Post-prandial plasma glucagon-like peptide-1, glucose-dependent insulinotropic peptide and pancreatic polypeptide were altered after consuming buckwheat versus rice crackers. Interestingly, changes in these hormones did not lead to changes in post-prandial glucose, insulin or C-peptide concentrations. Significant correlations were observed between both fasting concentrations and post-prandial responses of several of the hormones examined. Interestingly, certain correlations were present only in the healthy participant group or the T2DM group. There was no effect of consuming buckwheat for one week on fasting glucose, lipids or apolipoproteins in either the healthy participants or those with T2DM.
Although the buckwheat cracker did not modify acute glycemia or insulinemia, it was sufficient to modulate gastrointestinal satiety hormones.
PubMed ID
23485142 View in PubMed
Less detail

Dietary determinants of hepatic steatosis and visceral adiposity in overweight and obese youth at risk of type 2 diabetes.

https://arctichealth.org/en/permalink/ahliterature104988
Source
Am J Clin Nutr. 2014 Apr;99(4):804-12
Publication Type
Article
Date
Apr-2014
Author
Rebecca C Mollard
Martin Sénéchal
Andrea C MacIntosh
Jacqueline Hay
Brandy A Wicklow
Kristy D M Wittmeier
Elizabeth A C Sellers
Heather J Dean
Lawrence Ryner
Lori Berard
Jonathan M McGavock
Author Affiliation
Manitoba Institute of Child Health, Winnipeg, Canada (RCM, MS, ACM, JH, BAW, KDMW, EACS, HJD, and JMM); the Department of Pediatrics and Child Health, Faculty of Medicine, University of Manitoba, Winnipeg, Canada (RCM, MS, ACM, JH, BAW, KDMW, EACS, HJD, and JMM); the Department of Physiotherapy, Health Sciences Centre, Winnipeg, Canada (KDMW); CancerCare Manitoba, Winnipeg, Canada (LR); and the Diabetes Research Group Health Sciences Centre, Winnipeg, Canada (LB).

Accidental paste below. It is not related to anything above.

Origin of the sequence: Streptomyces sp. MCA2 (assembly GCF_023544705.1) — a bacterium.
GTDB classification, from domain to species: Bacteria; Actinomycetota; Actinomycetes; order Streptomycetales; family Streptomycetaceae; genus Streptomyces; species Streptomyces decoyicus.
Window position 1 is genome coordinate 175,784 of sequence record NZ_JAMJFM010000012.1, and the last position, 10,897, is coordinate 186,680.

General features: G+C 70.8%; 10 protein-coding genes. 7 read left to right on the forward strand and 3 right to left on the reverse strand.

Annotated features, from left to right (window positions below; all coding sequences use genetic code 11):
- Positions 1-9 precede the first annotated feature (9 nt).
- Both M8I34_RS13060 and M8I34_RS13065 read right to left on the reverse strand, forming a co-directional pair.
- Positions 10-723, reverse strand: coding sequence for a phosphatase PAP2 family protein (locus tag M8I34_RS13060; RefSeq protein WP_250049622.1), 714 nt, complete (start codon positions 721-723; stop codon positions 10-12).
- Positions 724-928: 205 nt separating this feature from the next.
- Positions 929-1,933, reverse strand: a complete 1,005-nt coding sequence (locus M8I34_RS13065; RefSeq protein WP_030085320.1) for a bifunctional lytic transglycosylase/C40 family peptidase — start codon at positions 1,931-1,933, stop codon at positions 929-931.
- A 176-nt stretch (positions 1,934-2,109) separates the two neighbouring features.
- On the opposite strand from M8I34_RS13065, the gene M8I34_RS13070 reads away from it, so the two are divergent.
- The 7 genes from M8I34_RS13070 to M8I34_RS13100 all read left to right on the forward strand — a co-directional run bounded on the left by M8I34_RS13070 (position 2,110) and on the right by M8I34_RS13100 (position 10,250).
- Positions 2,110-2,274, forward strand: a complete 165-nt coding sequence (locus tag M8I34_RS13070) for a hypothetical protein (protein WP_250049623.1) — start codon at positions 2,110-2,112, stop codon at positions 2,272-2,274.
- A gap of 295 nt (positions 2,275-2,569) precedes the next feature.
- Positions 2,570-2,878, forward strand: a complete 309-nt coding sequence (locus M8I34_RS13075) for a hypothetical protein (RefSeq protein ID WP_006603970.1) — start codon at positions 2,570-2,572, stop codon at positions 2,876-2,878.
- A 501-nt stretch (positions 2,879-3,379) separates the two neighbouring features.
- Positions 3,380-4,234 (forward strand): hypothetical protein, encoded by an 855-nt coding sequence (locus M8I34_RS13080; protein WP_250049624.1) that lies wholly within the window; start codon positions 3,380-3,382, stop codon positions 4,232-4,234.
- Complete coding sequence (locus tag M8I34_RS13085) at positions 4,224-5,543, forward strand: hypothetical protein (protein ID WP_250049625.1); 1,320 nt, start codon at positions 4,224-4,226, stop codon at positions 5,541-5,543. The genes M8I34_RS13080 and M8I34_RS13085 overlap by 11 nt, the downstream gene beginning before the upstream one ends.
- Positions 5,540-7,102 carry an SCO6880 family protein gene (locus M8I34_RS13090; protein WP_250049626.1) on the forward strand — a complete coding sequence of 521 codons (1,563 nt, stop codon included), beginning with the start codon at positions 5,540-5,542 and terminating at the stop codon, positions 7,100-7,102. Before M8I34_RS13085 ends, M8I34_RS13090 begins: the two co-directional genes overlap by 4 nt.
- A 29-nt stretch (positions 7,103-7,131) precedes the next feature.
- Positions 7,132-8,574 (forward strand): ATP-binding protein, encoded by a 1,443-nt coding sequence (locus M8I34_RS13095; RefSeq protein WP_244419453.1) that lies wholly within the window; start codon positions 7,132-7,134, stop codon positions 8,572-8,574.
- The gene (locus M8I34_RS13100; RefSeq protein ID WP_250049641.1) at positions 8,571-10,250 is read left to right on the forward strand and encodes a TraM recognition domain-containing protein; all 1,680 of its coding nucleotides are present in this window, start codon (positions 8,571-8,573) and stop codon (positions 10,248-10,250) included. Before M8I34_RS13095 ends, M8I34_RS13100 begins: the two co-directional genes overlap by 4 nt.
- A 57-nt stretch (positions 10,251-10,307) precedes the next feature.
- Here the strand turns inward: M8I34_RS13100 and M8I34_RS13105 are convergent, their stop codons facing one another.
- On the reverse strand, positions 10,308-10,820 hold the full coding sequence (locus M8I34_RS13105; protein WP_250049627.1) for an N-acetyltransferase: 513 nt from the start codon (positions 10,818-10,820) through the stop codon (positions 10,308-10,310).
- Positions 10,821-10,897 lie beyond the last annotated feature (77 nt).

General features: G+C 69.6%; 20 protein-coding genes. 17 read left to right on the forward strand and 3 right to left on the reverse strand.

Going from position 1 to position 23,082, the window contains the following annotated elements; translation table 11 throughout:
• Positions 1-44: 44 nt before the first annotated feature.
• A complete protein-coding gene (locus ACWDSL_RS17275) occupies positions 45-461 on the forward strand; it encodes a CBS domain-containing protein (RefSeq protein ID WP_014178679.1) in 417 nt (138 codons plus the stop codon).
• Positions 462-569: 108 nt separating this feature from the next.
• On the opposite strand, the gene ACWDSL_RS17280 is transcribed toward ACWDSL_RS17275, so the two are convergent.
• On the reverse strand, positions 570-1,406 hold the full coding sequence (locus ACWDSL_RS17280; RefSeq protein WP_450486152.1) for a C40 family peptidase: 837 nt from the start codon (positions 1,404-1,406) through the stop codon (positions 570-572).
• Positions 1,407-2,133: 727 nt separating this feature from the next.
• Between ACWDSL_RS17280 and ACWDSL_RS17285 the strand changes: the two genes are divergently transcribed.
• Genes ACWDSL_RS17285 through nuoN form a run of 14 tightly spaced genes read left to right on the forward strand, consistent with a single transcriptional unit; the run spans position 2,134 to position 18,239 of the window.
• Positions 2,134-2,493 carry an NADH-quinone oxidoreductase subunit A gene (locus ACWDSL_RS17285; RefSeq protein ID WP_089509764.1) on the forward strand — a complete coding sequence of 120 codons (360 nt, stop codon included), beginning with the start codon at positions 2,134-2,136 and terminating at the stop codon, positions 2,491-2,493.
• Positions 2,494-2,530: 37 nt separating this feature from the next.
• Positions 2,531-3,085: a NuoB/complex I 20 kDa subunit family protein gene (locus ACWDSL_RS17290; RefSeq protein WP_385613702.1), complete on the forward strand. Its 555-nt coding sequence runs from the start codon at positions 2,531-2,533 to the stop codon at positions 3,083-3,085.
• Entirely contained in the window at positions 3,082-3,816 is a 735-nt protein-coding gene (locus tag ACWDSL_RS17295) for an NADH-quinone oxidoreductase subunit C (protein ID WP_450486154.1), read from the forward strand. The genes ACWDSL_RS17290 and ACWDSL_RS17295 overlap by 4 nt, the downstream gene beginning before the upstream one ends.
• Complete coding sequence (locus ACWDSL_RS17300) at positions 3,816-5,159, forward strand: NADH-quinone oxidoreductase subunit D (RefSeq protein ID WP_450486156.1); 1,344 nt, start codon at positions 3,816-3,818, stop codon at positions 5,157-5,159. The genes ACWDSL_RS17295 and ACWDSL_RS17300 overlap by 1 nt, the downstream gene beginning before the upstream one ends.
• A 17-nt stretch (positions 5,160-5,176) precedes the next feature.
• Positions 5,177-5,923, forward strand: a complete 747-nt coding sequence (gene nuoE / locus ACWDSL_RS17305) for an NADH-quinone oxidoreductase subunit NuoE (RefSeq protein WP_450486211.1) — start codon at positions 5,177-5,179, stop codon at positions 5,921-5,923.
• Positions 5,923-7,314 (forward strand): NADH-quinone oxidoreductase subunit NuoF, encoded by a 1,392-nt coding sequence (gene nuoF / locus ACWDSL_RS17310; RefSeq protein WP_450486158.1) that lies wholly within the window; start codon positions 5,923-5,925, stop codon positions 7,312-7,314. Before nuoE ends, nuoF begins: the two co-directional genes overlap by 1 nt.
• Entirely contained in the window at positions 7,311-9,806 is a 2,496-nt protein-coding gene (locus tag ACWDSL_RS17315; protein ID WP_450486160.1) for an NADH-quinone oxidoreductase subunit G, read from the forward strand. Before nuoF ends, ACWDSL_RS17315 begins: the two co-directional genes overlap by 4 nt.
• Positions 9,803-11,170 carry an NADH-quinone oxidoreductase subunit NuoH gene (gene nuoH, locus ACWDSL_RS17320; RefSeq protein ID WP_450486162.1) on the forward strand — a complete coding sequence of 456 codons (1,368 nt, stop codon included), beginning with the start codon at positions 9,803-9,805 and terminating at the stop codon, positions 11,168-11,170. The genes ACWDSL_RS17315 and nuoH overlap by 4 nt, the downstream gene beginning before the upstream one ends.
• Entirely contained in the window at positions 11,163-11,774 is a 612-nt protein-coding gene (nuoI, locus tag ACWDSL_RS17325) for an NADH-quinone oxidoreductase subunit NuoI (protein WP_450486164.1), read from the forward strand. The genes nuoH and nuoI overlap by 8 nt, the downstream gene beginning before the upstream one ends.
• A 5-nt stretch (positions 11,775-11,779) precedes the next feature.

Source
Am J Clin Nutr. 2014 Apr;99(4):804-12
Date
Apr-2014
Language
English
Publication Type
Article
Keywords
Adiposity
Adolescent
Adolescent Behavior
Body mass index
Carbonated Beverages - adverse effects
Cohort Studies
Cross-Sectional Studies
Diabetes Mellitus, Type 2 - epidemiology - etiology
Diet, High-Fat - adverse effects
Dietary Fiber - therapeutic use
Dietary Sucrose - adverse effects
Fatty Liver - epidemiology - etiology
Female
Food Habits
Humans
Intra-Abdominal Fat - pathology
Male
Manitoba - epidemiology
Obesity, Abdominal - epidemiology - etiology - prevention & control
Overweight - diet therapy - etiology - pathology - physiopathology
Risk factors
Sedentary lifestyle
Abstract
Dietary determinants of hepatic steatosis, an important precursor for nonalcoholic fatty liver disease, are undefined.
We explored the roles of sugar and fat intake as determinants of hepatic steatosis and visceral obesity in overweight adolescents at risk of type 2 diabetes.
This was a cross-sectional study of dietary patterns and adipose tissue distribution in 74 overweight adolescents (aged: 15.4 ± 1.8 y; body mass index z score: 2.2 ± 0.4). Main outcome measures were hepatic steatosis (=5.5% fat:water) measured by magnetic resonance spectroscopy and visceral obesity (visceral-to-subcutaneous adipose tissue ratio =0.25) measured by magnetic resonance imaging. Main exposure variables were dietary intake and habits assessed by the Harvard Youth Adolescent Food Frequency Questionnaire.
Hepatic steatosis and visceral obesity were evident in 43% and 44% of the sample, respectively. Fried food consumption was more common in adolescents with hepatic steatosis than in adolescents without hepatic steatosis (41% compared with 18%; P = 0.04). Total fat intake (ß = 0.51, P = 0.03) and the consumption of >35% of daily energy intake from fat (OR: 11.8; 95% CI: 1.6, 86.6; P = 0.02) were both positively associated with hepatic steatosis. Available carbohydrate (ß = 0.54, P = 0.02) and the frequent consumption of soda were positively associated with visceral obesity (OR: 6.4; 95% CI: 1.2, 34.0; P = 0.03). Daily fiber intake was associated with reduced odds of visceral obesity (OR: 0.82; 95% CI: 0.68, 0.98; P = 0.02) but not hepatic steatosis.